What is Skin Grit or Grime?
The words ‘grit’ or ‘grime’ are refer to loose particles or a buildup of matter that is generally considered to be unhygienic. The skin being like any surface can collect dust and dirt from the environment and along with skin oils and dead skin cells this can form what can be crudely referred to a grit or grime. If it is a thick buildup it can change the texture of the skin and sometimes even the color to a slight degree. More importantly though is that this grime can serve as a food source for bacteria on the skin surface which can then contribute to an offensive body odor.
The air is laden with small particles floating in it. From microbes to sand and other types of particles that we commonly refer to collectively as dust, air that looks ‘clean’ is not free of these particles. Even filtering air through ventilation units does not entirely removed all of these particles. The human eye is not capable of seeing the majority of particle in the air. Smog, a lot of dust and smoke may be visible but there are many more airborne particles that are missed altogether.
However, many people do not realize that the human body also produces substances and releases particles on a constant basis. It is mostly microscopic but being shed into the environment all the time. Dead skin cells on the skin surface is constantly lost. It is estimated that as many as 40,000 dead skin cells are lost daily. Skin oils are also constantly secreted to some degree in order to ensure that the skin remains soft and supple. Perspiration as well is not always seen unless it is profuse like during hot weather or physical exertion.
Collectively this external particles as well as the dead skin cell, oils and sweat can combine to form grime. It is often not visible but when it builds up it can have a host of effects on the skin. In addition other substances can contribute to the skin grime. Moisturizers in the form of creams and lotions are a major contributor. Many people do not realize that these moisturizers are not absorbed by the skin to a large degree but are just spread over the skin surface where it can mix with dust, microbes, dead skin cells, skin oils and perspiration. Cosmetics are another major contributor especially of skin grime on the face.
Skin grime is not considered to be a medical condition. However, it may have both aesthetic and hygiene implications. Like any coating, grime can affect the normal texture and appearance of the skin. In small quantities this may not be a problem but as it builds up it can alter both the texture and color of the skin. The skin may feel rough or grimy and may be duller in appearance. If there is a significant buildup in one area of the skin then it can be clearly distinguished a patches or streaks of ‘dirt’. The grime can also cause itching of the skin as it acts as an irritant if it is not removed.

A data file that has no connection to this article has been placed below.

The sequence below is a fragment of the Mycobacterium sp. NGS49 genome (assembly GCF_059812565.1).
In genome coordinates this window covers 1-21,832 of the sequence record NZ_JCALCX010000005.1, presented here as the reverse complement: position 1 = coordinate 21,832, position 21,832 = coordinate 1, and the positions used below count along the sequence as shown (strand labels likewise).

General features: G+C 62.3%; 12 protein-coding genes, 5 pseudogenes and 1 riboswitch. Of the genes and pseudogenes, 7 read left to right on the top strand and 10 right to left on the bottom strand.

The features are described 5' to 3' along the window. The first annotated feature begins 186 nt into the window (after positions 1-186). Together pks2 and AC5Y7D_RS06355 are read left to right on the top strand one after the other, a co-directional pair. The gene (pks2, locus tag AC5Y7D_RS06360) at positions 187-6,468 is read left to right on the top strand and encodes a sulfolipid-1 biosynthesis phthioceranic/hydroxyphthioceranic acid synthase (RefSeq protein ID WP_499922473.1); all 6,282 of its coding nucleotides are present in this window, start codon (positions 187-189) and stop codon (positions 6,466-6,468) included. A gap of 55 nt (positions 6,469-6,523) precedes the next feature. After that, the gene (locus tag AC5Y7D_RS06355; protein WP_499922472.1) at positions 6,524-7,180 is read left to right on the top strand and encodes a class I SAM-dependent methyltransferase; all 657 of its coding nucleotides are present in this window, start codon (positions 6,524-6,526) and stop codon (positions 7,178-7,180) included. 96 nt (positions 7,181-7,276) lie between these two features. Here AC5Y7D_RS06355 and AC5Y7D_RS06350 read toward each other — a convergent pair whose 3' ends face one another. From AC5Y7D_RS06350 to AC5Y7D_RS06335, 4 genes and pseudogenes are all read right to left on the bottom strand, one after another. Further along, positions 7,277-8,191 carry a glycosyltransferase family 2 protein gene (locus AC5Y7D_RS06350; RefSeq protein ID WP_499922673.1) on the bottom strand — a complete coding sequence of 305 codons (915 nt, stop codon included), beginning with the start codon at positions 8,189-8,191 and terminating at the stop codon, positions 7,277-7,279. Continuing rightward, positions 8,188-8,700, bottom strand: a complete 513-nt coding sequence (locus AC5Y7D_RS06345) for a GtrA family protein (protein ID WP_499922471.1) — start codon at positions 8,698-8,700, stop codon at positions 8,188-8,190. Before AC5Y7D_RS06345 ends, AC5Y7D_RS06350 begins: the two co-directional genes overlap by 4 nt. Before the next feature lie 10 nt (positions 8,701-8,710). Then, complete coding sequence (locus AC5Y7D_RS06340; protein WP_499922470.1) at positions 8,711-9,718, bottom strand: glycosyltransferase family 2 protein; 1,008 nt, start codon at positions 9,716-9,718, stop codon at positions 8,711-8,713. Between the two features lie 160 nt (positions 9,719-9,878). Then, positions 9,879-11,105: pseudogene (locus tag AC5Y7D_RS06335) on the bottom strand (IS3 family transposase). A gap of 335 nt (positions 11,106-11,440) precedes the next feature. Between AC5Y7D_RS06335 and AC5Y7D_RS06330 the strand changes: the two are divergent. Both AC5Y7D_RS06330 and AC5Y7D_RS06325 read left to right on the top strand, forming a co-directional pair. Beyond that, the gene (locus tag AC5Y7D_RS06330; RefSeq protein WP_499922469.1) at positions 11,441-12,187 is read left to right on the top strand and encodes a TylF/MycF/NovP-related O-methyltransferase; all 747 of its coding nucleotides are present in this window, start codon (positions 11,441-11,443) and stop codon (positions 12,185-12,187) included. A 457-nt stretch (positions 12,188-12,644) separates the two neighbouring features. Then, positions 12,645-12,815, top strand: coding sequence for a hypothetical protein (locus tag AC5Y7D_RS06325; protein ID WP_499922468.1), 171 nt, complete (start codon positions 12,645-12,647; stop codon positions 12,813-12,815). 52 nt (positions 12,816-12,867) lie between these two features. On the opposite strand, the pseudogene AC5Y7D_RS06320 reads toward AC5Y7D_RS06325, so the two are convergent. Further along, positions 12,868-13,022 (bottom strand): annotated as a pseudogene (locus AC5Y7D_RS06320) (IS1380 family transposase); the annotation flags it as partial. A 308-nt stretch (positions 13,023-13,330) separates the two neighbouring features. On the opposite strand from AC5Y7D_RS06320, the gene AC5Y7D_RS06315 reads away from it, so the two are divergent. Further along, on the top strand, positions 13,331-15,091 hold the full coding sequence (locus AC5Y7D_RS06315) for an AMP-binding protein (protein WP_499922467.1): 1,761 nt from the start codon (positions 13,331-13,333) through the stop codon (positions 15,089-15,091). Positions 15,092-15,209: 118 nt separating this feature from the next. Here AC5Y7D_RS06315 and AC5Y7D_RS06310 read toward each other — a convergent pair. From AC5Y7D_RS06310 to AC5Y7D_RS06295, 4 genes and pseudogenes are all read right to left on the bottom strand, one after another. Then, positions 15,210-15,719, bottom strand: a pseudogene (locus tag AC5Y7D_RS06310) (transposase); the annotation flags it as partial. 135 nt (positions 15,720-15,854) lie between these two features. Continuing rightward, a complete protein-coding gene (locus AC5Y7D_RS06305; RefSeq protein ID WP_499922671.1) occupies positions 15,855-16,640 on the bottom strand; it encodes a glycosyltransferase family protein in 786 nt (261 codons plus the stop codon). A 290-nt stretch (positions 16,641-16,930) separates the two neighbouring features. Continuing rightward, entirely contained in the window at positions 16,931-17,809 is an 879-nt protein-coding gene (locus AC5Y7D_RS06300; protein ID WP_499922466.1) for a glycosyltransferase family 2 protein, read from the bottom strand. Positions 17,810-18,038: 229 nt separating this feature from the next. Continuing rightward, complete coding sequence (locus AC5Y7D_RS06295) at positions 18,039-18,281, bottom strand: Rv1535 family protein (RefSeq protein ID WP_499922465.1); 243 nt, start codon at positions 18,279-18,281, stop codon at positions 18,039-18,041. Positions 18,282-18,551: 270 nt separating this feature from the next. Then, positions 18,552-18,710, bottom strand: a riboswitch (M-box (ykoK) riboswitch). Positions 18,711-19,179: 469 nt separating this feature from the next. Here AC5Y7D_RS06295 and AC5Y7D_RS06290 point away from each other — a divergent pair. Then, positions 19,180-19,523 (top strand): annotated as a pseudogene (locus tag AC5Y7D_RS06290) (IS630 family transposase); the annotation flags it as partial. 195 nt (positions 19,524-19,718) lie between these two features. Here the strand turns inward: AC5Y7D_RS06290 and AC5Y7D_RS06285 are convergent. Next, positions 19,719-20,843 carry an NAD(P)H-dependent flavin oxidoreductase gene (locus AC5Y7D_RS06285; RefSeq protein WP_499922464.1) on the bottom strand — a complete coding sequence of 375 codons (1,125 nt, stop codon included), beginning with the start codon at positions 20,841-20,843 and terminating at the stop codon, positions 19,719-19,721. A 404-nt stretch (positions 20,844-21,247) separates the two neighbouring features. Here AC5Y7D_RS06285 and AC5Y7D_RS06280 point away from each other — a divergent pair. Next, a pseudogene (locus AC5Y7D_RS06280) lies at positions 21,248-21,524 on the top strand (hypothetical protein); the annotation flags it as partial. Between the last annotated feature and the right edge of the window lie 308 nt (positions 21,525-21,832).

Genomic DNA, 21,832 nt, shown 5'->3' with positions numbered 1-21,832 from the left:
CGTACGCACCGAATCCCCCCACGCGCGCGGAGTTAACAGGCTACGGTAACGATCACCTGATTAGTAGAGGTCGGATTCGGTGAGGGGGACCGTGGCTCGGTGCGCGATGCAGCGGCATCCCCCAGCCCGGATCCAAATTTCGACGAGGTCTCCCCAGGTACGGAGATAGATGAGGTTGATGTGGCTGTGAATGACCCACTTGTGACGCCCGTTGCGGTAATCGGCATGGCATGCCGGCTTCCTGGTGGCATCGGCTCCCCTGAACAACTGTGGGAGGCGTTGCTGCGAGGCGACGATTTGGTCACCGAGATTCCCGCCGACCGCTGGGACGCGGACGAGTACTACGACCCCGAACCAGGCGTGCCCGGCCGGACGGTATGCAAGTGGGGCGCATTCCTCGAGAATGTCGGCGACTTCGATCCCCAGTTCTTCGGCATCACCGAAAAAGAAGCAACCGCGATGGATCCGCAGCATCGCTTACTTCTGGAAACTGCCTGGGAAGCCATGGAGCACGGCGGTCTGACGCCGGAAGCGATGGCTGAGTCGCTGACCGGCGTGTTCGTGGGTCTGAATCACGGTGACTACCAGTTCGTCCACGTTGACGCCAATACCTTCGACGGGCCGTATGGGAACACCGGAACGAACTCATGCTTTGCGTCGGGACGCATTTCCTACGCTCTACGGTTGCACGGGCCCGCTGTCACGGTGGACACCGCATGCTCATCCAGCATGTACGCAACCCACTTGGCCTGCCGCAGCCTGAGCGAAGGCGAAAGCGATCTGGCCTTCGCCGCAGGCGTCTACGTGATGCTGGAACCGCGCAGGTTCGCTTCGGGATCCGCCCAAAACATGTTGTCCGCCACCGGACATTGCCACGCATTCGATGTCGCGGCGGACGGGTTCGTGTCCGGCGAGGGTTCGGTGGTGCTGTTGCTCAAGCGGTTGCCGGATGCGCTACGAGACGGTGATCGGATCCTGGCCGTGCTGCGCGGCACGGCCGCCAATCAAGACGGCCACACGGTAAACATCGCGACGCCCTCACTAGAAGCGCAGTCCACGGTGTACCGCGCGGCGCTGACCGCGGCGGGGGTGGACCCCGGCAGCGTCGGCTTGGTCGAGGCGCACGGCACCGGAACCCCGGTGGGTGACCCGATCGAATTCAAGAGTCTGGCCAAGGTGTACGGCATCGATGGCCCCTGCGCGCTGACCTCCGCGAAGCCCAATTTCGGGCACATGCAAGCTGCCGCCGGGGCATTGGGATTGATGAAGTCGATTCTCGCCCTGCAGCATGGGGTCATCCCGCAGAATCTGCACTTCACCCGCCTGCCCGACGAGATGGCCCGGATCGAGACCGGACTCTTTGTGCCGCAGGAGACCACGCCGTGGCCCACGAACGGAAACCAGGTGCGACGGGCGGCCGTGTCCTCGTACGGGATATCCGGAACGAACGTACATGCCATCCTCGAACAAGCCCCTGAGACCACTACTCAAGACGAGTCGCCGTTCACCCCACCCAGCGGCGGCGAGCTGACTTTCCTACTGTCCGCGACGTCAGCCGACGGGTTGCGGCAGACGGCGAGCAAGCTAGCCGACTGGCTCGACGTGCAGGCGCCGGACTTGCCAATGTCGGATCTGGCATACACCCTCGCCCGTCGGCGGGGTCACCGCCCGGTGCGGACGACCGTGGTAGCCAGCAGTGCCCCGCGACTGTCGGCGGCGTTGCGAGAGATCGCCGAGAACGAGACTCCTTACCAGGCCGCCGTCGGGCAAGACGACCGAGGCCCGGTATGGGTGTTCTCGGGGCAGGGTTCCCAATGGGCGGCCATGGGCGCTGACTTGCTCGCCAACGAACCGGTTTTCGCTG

Source of Odor
There are several reasons for body odor but the bacteria that naturally live on the skin surface probably plays one of the most important roles. These bacteria can produce byproducts which may have an offensive odor. It is one of the main reasons for a bad body odor. It is further impacted by the composition of the skin grime. For example. sweat has a host of different substances including urea, a nitrogenous compound. which is a one of the components of urine. A high level of urea can directly contribute to offensive body odor.
Skin Grime Removal
There is a misconception that soap does not clean. This is untrue. Not all soaps will destroy the bacteria on the skin but it still cleans the skin by helping with the removal of the grime. Soap helps with breaking down the grimes stickiness to allow it to be easily rinsed off the skin. Foam can also help dissolve some of the components of the grime to then be washed off. An antibacterial soap needs to be used to remove a large amount of the bacteria on the skin. However, no soap will destroy every single bacterium on the skin surface.
Gentle rubbing will often suffice to remove all the skin grime that can be manually removed. However, scrubbing will also remove some of the remaining dead cells that will slough off in the days to come and may contribute to future grime. Scrubbing with a loofah should not be done daily or upon consecutive baths. Sometimes rubbing soap vigorously with the hand or a soft implement like a face towel may be sufficient to remove the surface grime.
Ensure that the body is thoroughly rinse so that loosened surface grime washes off. In addition, soap must be thoroughly remove by repeated rinsing. If soap remains on the skin then it can contribute to future skin grime. Rinsing with running water should be done at the outset even before lathering with a soap. It must then be repeated before ending the bath. It is also important that rinsing is carried out after soaking in a bath tub of water since there is no running water while in a tub and skin grime and soap may stick on the skin after a soak.
Drying after bathing has to be done properly to remove remaining surface grime. Furthermore the water on the skin can further contribute to the formation of skin grime. A dry and clean towel should be used to wipe the body thoroughly. In addition moving air like from an electric fan can help with drying particularly in the skin folds where a towel may not always dry completely. While moisturizing the skin after bathing is a common practice it is important to realize that the moisturizer can further contribute to skin grime.